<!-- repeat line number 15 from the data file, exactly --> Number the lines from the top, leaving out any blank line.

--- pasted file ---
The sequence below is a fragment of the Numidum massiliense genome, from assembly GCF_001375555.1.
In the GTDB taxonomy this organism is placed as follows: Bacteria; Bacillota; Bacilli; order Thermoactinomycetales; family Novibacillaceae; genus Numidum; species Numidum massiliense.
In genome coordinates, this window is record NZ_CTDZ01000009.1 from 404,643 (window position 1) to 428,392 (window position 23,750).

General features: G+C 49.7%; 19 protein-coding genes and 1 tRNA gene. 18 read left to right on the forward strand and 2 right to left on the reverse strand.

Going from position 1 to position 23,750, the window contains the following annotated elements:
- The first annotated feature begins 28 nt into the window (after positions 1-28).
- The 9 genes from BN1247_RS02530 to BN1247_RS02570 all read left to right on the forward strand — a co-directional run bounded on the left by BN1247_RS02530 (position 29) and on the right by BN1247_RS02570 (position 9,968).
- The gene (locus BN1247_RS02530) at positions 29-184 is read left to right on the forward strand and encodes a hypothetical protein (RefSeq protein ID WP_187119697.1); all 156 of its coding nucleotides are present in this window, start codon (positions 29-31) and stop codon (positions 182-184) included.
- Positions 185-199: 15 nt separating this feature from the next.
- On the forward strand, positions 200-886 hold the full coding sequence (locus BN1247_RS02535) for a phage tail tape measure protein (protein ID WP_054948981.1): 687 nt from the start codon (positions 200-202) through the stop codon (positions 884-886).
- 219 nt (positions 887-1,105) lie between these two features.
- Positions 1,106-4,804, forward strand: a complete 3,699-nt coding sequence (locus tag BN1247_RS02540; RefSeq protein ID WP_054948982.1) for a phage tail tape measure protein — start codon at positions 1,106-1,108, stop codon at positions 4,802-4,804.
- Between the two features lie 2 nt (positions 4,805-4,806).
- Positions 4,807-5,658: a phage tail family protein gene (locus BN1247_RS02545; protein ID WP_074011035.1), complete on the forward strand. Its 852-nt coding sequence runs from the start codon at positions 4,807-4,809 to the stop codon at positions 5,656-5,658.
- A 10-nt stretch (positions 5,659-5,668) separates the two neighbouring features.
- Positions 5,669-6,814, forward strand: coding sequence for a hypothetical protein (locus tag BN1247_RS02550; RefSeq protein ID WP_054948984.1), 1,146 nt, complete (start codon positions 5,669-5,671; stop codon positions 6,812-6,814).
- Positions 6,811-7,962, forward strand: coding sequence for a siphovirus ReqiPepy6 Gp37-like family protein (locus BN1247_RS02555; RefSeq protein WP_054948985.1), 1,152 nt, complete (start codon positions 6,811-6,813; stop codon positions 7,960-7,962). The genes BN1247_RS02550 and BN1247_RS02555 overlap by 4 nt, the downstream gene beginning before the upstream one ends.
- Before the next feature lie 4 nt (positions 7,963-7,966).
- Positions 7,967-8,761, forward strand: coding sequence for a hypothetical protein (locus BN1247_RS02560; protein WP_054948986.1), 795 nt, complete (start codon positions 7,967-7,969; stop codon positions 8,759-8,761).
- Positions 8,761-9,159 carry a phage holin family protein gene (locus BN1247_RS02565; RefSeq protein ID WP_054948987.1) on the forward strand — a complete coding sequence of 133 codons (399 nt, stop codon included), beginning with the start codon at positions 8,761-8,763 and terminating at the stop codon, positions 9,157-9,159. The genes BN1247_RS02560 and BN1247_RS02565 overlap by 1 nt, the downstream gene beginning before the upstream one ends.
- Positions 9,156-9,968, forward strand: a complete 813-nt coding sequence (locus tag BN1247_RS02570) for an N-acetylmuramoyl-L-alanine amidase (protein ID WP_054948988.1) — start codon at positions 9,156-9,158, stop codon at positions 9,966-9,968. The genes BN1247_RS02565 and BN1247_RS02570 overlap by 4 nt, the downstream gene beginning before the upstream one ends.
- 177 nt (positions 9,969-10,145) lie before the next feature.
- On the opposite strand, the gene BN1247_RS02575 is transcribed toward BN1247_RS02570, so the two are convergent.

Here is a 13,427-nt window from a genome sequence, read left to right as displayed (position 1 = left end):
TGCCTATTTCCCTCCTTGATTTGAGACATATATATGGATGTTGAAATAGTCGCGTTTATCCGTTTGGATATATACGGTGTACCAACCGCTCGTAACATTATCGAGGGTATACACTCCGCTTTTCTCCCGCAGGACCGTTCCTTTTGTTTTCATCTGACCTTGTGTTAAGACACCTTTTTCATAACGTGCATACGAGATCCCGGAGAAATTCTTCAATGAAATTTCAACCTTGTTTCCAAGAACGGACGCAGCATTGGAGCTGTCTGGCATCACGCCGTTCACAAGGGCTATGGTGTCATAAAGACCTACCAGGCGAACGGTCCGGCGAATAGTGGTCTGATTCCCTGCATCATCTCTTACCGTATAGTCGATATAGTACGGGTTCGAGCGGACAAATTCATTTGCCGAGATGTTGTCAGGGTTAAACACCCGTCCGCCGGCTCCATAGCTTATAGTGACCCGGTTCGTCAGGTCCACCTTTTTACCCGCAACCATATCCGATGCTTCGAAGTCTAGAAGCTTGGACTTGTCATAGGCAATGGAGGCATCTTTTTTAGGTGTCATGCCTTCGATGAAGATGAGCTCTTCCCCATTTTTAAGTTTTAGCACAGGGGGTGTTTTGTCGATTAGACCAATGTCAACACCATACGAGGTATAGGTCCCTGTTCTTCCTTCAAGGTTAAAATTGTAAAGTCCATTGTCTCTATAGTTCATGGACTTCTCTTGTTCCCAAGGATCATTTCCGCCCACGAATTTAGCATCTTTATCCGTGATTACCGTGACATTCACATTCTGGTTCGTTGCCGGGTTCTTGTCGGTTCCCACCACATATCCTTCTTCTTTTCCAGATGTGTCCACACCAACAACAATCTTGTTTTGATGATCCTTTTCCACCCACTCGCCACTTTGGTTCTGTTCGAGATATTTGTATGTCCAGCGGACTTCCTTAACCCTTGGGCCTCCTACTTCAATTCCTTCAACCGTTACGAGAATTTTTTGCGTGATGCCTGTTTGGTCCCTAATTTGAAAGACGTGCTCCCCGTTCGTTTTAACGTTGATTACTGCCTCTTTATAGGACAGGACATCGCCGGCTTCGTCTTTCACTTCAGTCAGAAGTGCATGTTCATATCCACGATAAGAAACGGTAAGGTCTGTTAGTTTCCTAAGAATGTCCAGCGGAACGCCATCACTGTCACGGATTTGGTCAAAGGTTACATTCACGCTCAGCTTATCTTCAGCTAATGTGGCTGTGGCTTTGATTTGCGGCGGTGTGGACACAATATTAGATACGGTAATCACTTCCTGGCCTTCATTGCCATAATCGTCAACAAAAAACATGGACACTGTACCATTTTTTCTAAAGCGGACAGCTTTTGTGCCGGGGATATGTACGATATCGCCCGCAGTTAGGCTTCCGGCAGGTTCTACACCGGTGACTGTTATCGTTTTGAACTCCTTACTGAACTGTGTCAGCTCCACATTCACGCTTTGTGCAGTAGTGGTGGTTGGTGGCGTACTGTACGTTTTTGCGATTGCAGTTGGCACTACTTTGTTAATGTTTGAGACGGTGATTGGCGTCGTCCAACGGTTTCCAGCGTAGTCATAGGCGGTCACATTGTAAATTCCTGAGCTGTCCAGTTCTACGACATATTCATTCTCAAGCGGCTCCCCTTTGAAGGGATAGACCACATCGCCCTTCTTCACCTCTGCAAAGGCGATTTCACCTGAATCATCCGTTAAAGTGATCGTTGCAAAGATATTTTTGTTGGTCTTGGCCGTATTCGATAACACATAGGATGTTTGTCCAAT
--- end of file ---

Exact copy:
- A 10-nt stretch (positions 5,659-5,668) separates the two neighbouring features.